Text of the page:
Review Summary: A promising debut, if a little on the repetitive side.
Dallas Green had always seemed like a talented chap to me. Back in 2002, when Alexisonfire had a bit of integrity and originality, Dallas’ strong vocals and ferocious guitar riffs broke through the loud and energetic music and screams that the rest of the band brought forth. But as the band progressed and gradually changed their sound and blended into the ever-increasing ideal of modern-day pop-punk “screamo”, Alexisonfire had begun their long road of disappointing releases compared to their debut. But what of Dallas Green? Turns out he had a trick up his sleeve should he become more artistically inspired and feels the need to stretch out of the modern-day post-hardcore cube. Dallas Green was, whodathunkit, was into acoustic folk as much as he was into nineties hardcore punk.
Dallas’ debut album under the moniker City and Colour, Sometimes
is a breath of fresh air considering his occasionally monotonous back catalogue. It’s quiet, it’s soothing and it’s occasionally beautiful. The simple formula of quiet whisper-to-yell voice over a simple strumming of an acoustic guitar is considerably effective, especially with a voice as agile and soothing as Dallas’. Green gets to show off his vocal chords on practically every song on the album, which incorporate almost whispering vocals breaking into just as musical yelling seamlessly. The acoustic guitars and, on occasion, mournful pianos create the perfect backdrop to his voice, setting a melancholic mood for the album. “Day Old Hate” and “Hello, I’m In Delaware” are both perfect examples of Dallas’ sense of balance in regard to catchiness, mood, and simple folk methods, but with a twist of sadness and rawness thrown in to make it more interesting.
The main problem with Sometimes
is that it is an extremely repetitive album, and despite it’s appropriately mild length, things tend to get old pretty fast. The first song, “Off By Heart”, is practically useless, a minute and a half of the same chord progression and Dallas showing off his pipes. Right off the bat we’re introduced to the formula that we’ll be hearing for the next 45 minutes, and it’s evident that it’s going to get boring after a while, since the first three tracks are all, essentially, identical and repetitive, despite their catchy nature and a frankly impressive performance from Green. But songs like “Save Your Scissors” and “Sam Malone” seem extremely repetitive and pointless, seeing as Dallas takes no different direction with the songs (both relatively simple) and about midway through each it’s evident that Dallas himself is running out of enthusiasm for his song writing, seeing as how the songs repeat themselves on average more than two times. It doesn’t hurt that they’re still incredibly catchy, but formula indeed gets tiring, whether from the perspective of the whole album or just a single song.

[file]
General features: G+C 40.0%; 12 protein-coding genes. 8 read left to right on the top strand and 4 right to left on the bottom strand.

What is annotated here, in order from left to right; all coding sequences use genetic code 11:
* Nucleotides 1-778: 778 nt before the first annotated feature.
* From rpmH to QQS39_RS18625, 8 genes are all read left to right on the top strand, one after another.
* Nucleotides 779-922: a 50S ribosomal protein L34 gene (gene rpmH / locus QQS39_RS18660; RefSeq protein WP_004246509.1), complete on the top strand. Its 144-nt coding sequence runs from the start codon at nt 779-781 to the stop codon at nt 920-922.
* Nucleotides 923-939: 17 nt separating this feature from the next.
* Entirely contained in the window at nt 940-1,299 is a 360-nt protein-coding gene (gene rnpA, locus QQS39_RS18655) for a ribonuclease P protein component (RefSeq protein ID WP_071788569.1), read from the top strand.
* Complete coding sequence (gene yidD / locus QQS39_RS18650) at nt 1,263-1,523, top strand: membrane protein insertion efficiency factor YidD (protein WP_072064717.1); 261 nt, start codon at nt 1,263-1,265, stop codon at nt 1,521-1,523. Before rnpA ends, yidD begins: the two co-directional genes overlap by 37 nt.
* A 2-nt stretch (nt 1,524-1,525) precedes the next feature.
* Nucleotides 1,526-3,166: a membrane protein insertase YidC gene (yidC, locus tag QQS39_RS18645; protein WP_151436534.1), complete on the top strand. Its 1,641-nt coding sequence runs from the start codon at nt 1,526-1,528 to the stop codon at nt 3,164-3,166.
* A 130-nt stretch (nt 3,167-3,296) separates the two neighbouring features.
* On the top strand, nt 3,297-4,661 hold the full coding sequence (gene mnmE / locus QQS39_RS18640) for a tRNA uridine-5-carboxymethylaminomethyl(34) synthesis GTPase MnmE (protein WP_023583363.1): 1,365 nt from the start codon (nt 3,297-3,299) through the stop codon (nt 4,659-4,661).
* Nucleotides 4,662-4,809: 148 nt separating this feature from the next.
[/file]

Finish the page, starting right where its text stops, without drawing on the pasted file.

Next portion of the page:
That’s not to say that Sometimes
is a bad album. Dallas has occasional moments of true beauty strewn throughout the album, mostly in his continually impressive vocals and intricate lyrics (“What happens when I grow old, and all my stories have been told?” is a particular line that suits the mellow and down-toned music perfectly). Dallas has, to be honest, written some incredibly beautiful songs, most notably on “Like Knives” and the last two tracks, “Casey’s Song” and “Sometimes (I Wish)”, which all have the down-trodden mood of, well, the rest of the album but the song writing is just all around better and, though they remain repetitive, the performances are fantastic throughout, and Dallas even layers the songs with small guitar and piano solos and a choir. These songs prove that if Dallas were to embrace his more emotionally impacted music than he could truly be the father of a wonderful album.
But for now, Dallas has a cute little album that’s, well, anything but. Though it’s simple and catchy, it’s a very melancholic album, brought both by the very trudging and almost funeral-march-ish music and Dallas’ cool and collected vocals. It’s indeed very impressive in some places, despite its repetitiveness, and Green shows that he is capable of some truly breathtaking moments despite it’s simplicity, but elsewhere he sounds inescapably less sincere, like on the more poppy songs on the soon-to-become singles, “Save Your Scissors” and “Hello, I’m In Delaware”. The song writing never falters by much, but the small difference is very noticeable thanks to the music’s simple nature. But for now, City and Colour’s debut is a good album from a strong and talented voice, and hints of promising things to come. Recommended for those mildly interested in the artist or the genre.